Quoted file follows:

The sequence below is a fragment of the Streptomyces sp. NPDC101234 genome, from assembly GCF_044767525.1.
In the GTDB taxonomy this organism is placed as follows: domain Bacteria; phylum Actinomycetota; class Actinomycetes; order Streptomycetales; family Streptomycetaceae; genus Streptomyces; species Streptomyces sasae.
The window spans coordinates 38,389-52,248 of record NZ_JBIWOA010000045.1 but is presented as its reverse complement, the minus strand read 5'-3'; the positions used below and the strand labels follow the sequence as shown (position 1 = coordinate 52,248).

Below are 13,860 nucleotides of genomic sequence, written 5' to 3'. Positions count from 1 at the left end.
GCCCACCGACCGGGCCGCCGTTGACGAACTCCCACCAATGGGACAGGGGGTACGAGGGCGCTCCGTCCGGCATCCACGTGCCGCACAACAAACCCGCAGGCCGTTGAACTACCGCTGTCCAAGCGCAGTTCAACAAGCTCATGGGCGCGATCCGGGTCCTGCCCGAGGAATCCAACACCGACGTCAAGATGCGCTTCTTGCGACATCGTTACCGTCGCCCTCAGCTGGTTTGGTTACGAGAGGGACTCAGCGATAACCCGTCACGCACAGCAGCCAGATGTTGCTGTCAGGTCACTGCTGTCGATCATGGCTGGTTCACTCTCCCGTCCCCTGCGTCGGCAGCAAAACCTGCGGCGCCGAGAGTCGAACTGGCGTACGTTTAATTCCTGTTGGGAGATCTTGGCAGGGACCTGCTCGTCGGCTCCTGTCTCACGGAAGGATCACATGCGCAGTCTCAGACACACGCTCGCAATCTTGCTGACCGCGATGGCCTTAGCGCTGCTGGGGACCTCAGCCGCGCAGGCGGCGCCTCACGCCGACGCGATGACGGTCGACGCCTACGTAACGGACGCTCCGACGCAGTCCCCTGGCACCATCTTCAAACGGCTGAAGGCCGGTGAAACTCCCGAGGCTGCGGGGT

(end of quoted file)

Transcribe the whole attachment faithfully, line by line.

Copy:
The sequence below is a fragment of the Streptomyces sp. NPDC101234 genome, from assembly GCF_044767525.1.
In the GTDB taxonomy this organism is placed as follows: domain Bacteria; phylum Actinomycetota; class Actinomycetes; order Streptomycetales; family Streptomycetaceae; genus Streptomyces; species Streptomyces sasae.
The window spans coordinates 38,389-52,248 of record NZ_JBIWOA010000045.1 but is presented as its reverse complement, the minus strand read 5'-3'; the positions used below and the strand labels follow the sequence as shown (position 1 = coordinate 52,248).

Below are 13,860 nucleotides of genomic sequence, written 5' to 3'. Positions count from 1 at the left end.
GCCCACCGACCGGGCCGCCGTTGACGAACTCCCACCAATGGGACAGGGGGTACGAGGGCGCTCCGTCCGGCATCCACGTGCCGCACAACAAACCCGCAGGCCGTTGAACTACCGCTGTCCAAGCGCAGTTCAACAAGCTCATGGGCGCGATCCGGGTCCTGCCCGAGGAATCCAACACCGACGTCAAGATGCGCTTCTTGCGACATCGTTACCGTCGCCCTCAGCTGGTTTGGTTACGAGAGGGACTCAGCGATAACCCGTCACGCACAGCAGCCAGATGTTGCTGTCAGGTCACTGCTGTCGATCATGGCTGGTTCACTCTCCCGTCCCCTGCGTCGGCAGCAAAACCTGCGGCGCCGAGAGTCGAACTGGCGTACGTTTAATTCCTGTTGGGAGATCTTGGCAGGGACCTGCTCGTCGGCTCCTGTCTCACGGAAGGATCACATGCGCAGTCTCAGACACACGCTCGCAATCTTGCTGACCGCGATGGCCTTAGCGCTGCTGGGGACCTCAGCCGCGCAGGCGGCGCCTCACGCCGACGCGATGACGGTCGACGCCTACGTAACGGACGCTCCGACGCAGTCCCCTGGCACCATCTTCAAACGGCTGAAGGCCGGTGAAACTCCCGAGGCTGCGGGGT